Recovery opportunities of valuable and critical elements from WEEE treatment residues by hydrometallurgical processes

  • Alessandra Marra
  • Alessandra CesaroEmail author
  • Vincenzo Belgiorno
Research Article


Due to the increasing demand of metals by industry and the limited availability of natural resources, the secondary supply of these elements from discarded products, such as waste electrical and electronic equipment (WEEE), is an important strategy for pursuing a sustainable development. Nevertheless, the complex and heterogeneous composition of this waste stream stands as one of the main drawbacks in the definition of innovative recovery processes. This study investigated the recovery potential of a multi-step leaching process to extract the strategic metals, namely precious metals and rare earth elements (REEs), from the dust produced during the industrial shredding treatment of WEEE. Using a first double-oxidative step with sulfuric acid, most rare earth elements contained in the dust were dissolved at high percentages. Moreover, around 50% of gold was extracted in a second leaching step using 0.25 M thiourea, in a solid to liquid ratio of 0.2 g/70 mL, at 600 rpm. In this regard, the optimum operating conditions were studied by a 23 full factorial design. Experimental results address the definition of a novel approach, pursuing the recovery of resources of great industrial interest from the residues originating from WEEE mechanical treatments typically performed at large scale. As this dust fraction is not sent for recovery but currently disposed, the proposed recycling strategy promotes the diversion of waste from landfill while reducing the need for virgin materials via lower-impact metallurgical processes.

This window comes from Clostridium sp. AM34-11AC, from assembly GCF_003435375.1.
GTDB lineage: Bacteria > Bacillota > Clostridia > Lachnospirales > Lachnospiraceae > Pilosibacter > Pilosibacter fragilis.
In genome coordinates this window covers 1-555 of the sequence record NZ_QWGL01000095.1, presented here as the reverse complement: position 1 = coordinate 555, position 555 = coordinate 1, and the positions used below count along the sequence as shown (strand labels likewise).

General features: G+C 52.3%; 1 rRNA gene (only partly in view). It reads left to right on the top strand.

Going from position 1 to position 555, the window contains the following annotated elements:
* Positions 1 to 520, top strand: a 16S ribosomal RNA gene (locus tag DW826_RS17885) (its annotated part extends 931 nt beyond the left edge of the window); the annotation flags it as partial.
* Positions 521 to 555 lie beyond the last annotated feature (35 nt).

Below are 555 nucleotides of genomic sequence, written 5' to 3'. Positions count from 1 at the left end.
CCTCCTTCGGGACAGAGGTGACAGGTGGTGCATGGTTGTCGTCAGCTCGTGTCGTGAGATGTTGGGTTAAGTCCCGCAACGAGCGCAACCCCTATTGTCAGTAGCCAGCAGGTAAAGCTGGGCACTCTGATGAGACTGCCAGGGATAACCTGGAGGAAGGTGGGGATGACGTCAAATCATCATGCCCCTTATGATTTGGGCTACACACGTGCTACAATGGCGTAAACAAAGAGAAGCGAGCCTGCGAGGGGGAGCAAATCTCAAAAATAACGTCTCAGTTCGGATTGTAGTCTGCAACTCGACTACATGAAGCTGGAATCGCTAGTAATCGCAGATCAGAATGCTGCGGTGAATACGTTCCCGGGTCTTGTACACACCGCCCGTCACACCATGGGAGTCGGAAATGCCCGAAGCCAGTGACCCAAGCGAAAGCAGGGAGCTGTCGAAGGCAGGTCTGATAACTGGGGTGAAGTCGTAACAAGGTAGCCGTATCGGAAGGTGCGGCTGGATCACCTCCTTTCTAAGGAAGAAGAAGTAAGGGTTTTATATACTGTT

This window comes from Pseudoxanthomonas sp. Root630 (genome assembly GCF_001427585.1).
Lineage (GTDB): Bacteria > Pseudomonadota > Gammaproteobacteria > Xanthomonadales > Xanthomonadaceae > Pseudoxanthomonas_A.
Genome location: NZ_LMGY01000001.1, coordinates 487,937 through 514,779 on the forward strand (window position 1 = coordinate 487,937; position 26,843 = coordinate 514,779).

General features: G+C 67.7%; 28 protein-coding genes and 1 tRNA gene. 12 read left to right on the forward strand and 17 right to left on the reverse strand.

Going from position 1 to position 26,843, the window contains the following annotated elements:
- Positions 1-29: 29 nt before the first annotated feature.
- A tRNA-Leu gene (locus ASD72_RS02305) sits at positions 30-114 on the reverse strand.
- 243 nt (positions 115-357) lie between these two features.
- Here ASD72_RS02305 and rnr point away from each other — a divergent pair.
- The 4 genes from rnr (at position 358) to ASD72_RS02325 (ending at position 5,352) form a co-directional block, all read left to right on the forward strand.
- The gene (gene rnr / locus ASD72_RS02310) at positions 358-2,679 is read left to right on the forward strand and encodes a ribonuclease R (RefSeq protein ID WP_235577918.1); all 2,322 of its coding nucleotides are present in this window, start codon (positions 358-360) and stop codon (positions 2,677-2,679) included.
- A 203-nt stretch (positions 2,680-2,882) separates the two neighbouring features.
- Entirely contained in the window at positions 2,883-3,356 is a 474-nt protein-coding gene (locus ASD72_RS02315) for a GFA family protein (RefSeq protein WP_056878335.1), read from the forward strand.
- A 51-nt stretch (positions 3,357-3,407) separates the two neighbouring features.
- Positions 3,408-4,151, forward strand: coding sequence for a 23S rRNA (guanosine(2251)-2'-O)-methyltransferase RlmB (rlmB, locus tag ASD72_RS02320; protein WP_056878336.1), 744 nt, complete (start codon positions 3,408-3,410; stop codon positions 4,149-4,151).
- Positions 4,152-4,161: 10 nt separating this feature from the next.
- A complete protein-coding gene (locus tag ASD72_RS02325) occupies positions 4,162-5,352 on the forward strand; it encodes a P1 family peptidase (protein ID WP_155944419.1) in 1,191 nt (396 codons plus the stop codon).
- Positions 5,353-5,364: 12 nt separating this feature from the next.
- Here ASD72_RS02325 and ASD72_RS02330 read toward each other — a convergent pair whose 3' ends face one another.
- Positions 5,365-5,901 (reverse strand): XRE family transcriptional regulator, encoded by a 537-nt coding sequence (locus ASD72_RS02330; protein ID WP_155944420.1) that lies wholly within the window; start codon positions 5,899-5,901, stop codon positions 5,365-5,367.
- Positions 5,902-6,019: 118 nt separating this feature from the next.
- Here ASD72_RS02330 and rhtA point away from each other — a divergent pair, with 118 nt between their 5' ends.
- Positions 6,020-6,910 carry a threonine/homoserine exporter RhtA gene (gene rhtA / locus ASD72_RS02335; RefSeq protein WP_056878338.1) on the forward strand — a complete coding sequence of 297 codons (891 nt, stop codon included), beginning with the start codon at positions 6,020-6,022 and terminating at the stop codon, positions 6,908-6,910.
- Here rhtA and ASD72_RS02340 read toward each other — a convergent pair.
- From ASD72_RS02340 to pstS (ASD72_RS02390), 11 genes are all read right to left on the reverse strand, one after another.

Electrical and electronic waste Shredding dust Rare earth elements Precious metals Chemical leaching Circular economy 



The authors wish to thank the plant manager and the staff of the WEEE treatment facility for the sampling support. The technical support of Melania Arenas Morente as well as the analytical assistance at the SEED laboratory of Anna Farina and Paolo Napodano were deeply appreciated.

Funding information

The research study was partially funded by a FARB project of the University of Salerno.


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Copyright information

© Springer-Verlag GmbH Germany, part of Springer Nature 2019

Authors and Affiliations

  1. 1.SEED-Sanitary Environmental Engineering Division, Department of Civil EngineeringUniversity of SalernoFiscianoItaly

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